24: Taglit/Birthright Discussion Session Taglit-Birthright Israel provides the gift of first time, peer group, educational trips to Israel for Jewish young adults ages 18 to 26. Taglit-Birthright Israel's founders created this program to send thousands of young Jewish adults from all over the world to Israel as a gift in order to diminish the growing division between Israel and Jewish communities around the world; to strengthen the sense of solidarity among world Jewry; and to strengthen participants' personal Jewish identity and connection to the Jewish people. The gift of the 10-day trip is provided by our partners: private philanthropists through The Birthright Israel Foundation; the people of Israel through the Government of Israel; and Jewish communities around the world (North American Jewish Federations, Keren Hayesod and JAFI).
26: Taglit/Birthright Mega Event
27: World ORT World ORT is the world's largest Jewish education and vocational training non-governmental organization. Through their network of schools, colleges, training centers and programs in Israel, Russia, and many other countries worldwide, they benefited more than 200,000 people in 2010. World ORT's goal is to free individuals and communities from dependence and give them the chance to work towards a better life.
29: Mevasseret Zion Absorption Center Shlomo Molla is an Israeli politician who has served as a member of the Knesset for Kadima since February 2008. Shlomo was born in a small Jewish village of 40 families in Gondar Province, Ethiopia in 1965 into a family of 9 brothers and 2 sisters. In 1984, he attempted to immigrate to Israel on foot. He walked 780 kilometers in 10 days to Sudan where his best friend was shot and killed by Sudanese forces. The group was jailed, and beaten, in Sudan for 91 days until they were rescued by Israeli forces and taken to a refugee camp. Molla was "rescued" by Israeli paratroopers in February. On the plane to Israel, the group sang "Shalom Alechem". Upon arriving in Israel, Shlomo was shocked to learn that Jews could be white. He also learned how to use an elevator (after riding on one for 25 minutes, not realizing that they should get off when the doors opened at the appropriate floor) and how to speak Hebrew while in the hospital, where he was sent days after his arrival in Israel with malaria. After serving in the IDF, Shlomo studied for a BA in social work at Bar-Ilan University and served as co-chairman of the Organization of Ethiopian Students. He later received his Law Degree from Ono Academic College. In 1991, Shlomo became head of a JAFI immigrant absorption center in Tiberias, and in 1995 was appointed supervisor of the absorption centers and ulpans in northern kibbutzim. In 1996 he became a member of the Ministry of Health's committee to advise on war conditions, and in 1999 became head of the Jewish Agency's Ethiopian Division. Shlomo is married with three children and lives in Rishon LeZion.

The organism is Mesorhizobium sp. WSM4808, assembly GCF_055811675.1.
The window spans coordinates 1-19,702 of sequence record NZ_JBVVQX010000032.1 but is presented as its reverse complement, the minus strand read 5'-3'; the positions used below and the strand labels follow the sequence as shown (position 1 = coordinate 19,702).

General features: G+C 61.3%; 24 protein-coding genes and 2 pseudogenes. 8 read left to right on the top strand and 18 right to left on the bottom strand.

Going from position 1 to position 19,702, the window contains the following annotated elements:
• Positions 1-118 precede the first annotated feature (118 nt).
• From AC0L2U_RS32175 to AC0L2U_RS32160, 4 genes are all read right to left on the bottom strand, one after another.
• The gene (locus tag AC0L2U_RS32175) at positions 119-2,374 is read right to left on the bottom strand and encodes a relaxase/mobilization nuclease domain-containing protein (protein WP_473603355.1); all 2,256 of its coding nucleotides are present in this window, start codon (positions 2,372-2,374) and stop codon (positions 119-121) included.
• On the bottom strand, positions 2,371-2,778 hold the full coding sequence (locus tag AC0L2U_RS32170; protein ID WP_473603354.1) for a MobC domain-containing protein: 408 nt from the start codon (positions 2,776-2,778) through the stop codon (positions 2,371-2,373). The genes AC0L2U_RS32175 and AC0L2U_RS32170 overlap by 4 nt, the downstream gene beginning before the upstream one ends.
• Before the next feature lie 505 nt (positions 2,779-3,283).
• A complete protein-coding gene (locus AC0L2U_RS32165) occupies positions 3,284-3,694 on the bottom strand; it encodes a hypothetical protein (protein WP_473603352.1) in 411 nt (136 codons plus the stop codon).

30: Natan Sharansky (Anatoly Borisovich Shcharansky) Former Soviet refusenik and prisoner, Israeli politician, human rights activist and author, today Sharansky is the Chair of the Executive of JAFI.
31: Radisson Royal Hotel (Formerly Hotel Ukraina) One of Moscow's most famous and eye-catching landmarks, the hotel is one of the Seven Sisters (seven tall skyscrapers from the Stalinist era). Built during the latter part of Stalin's Soviet leadership in the late 1940s and early 1950s, these 20th-century skyscrapers will always serve as important monuments to that time.
32: The Kremlin The Moscow Kremlin, sometimes referred to as simply The Kremlin, is a historic fortified complex at the heart of Moscow, overlooking the Moskva River, Saint Basil's Cathedral and Red Square and the Alexander Garden. It is the best known of kremlins (Russian citadels) and includes four palaces, four cathedrals and the enclosing Kremlin Wall with Kremlin towers. The complex serves as the official residence of the President of the Russian Federation.
34: Top: Private Churches for Russian Royalty. Bottom (R) : World's Largest Bell...never used. The broken piece weighs 200 tons.
35: The Lubyanka (Former KGB Building) The Lubyanka was originally built in 1898 as the Neo-Baroque headquarters of the All-Russia Insurance Company. A clock is centered in the uppermost band of the facade. Following the Bolshevik Revolution, the structure was seized by the government for the headquarters of the secret police, then called the Cheka. In Soviet Russian jokes it was referred to as the tallest building in Moscow, since Siberia could be seen from its basement. After the dissolution of the KGB, the Lubyanka became the headquarters of the Border Guard Service of Russia, and houses the Lubyanka prison and one directorate of the Federal Security Service of the Russian Federation (FSB).
36: Farewell dinner at Hotel Metropol Moscow.
37: We flew to Israel with 30 olim from the former Soviet Union. Shalom Israel!
38: Linda's never-ending birthday began with dessert for breakfast.
39: Made in Pittsburgh